Public spaces have become platforms for the invention and display of self-identity, especially in the affluent West where the restaurant, from local café to Michelin-starred establishment, deftly stages these performances. In this follow-up to her classic Dining Out: A Sociology of Modern Manners, Joanne Finkelstein takes a fragment of social life-restaurant dining-and uses it to examine the dramatic effect our public behavior and social habits have on our private desires and sense of identity.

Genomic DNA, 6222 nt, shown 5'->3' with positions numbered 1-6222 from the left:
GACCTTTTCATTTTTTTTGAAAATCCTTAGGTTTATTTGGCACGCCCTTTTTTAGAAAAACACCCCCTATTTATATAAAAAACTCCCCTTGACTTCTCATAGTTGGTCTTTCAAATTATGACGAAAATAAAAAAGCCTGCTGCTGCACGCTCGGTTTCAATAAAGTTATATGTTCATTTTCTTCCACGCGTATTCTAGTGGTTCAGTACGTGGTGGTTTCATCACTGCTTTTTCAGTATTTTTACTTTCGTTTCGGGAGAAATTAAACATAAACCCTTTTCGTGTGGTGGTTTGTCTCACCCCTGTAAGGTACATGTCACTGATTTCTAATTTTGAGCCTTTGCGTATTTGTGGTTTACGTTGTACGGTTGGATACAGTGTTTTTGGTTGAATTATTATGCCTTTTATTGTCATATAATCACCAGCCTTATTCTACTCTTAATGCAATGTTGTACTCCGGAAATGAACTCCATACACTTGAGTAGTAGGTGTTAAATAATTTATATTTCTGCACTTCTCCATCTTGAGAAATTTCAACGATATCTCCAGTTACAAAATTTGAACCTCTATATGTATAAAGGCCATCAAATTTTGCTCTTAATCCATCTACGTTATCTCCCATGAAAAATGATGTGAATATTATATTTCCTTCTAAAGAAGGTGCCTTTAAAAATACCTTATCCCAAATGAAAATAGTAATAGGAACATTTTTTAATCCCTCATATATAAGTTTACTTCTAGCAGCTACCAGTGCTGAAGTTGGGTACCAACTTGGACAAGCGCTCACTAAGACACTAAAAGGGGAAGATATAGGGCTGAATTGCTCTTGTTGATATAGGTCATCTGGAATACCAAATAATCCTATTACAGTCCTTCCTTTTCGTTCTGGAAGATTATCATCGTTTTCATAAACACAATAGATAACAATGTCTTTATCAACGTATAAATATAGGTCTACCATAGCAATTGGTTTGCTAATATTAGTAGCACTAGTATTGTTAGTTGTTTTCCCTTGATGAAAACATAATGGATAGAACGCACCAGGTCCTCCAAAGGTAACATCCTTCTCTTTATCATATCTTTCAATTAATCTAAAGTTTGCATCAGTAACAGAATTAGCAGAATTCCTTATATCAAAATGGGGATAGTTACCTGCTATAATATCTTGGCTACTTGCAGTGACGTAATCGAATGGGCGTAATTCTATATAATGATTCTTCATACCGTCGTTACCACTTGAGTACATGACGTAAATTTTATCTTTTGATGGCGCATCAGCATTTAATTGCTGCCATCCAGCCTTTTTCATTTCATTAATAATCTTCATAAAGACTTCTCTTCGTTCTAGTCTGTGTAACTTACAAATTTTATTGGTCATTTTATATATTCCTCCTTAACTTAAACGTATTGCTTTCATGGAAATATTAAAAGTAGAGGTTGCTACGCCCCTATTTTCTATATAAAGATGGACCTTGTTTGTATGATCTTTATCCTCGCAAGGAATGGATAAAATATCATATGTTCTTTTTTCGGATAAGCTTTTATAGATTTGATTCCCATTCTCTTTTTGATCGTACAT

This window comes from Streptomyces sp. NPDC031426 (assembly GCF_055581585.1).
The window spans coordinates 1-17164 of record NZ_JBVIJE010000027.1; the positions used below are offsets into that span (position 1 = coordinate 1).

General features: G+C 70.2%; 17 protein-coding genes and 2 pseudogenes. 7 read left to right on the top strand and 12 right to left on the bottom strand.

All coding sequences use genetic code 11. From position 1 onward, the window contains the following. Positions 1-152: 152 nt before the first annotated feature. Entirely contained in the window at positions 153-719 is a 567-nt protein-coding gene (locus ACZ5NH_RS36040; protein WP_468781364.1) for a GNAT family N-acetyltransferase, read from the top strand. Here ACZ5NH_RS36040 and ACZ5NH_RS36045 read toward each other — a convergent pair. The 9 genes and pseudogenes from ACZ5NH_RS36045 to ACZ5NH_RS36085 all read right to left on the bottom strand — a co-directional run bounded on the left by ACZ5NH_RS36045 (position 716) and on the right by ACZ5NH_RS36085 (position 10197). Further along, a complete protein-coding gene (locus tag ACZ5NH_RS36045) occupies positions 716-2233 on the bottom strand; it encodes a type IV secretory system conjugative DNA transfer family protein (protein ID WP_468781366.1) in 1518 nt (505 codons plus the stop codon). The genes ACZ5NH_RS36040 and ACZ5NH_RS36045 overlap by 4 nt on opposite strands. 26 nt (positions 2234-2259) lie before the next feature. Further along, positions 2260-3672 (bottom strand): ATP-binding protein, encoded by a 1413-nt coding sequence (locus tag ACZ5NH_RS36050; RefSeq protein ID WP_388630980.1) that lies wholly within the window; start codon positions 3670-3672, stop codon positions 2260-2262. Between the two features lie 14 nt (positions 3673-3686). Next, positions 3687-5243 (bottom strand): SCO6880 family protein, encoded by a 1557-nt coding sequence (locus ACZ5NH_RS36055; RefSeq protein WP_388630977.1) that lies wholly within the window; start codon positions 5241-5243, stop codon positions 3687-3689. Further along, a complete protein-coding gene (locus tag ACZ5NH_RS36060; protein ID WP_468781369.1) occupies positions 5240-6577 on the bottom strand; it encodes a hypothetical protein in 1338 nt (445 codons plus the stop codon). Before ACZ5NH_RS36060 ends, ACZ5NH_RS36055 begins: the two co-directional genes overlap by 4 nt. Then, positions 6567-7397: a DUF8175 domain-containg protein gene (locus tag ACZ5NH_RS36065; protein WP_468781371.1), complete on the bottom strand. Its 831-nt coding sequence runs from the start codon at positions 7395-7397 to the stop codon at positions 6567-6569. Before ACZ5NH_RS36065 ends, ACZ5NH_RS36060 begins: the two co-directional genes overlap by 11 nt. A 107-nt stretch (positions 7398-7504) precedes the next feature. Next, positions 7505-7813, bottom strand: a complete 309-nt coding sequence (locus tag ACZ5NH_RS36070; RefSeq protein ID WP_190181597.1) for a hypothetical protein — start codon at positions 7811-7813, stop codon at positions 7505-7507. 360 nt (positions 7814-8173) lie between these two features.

In Fashioning Appetite, the restaurant becomes a liminal space in which public and private boundaries are constantly renegotiated, where our personal celebrations and seductions are conducted within full view of the next table, and where eating alone has become a perilous social minefield. When food is fetishized and identity becomes a capitalist commodity, the experience of the restaurant transforms appetite into both a pleasure and a torment in which being satisfied with one's meal is linked to being satisfied with oneself. Applying new research in emotional capitalism to popular culture's pervasive images of conspicuous consumption, Finkelstein builds a cultural portrait in which every forkful is weighted with meaning.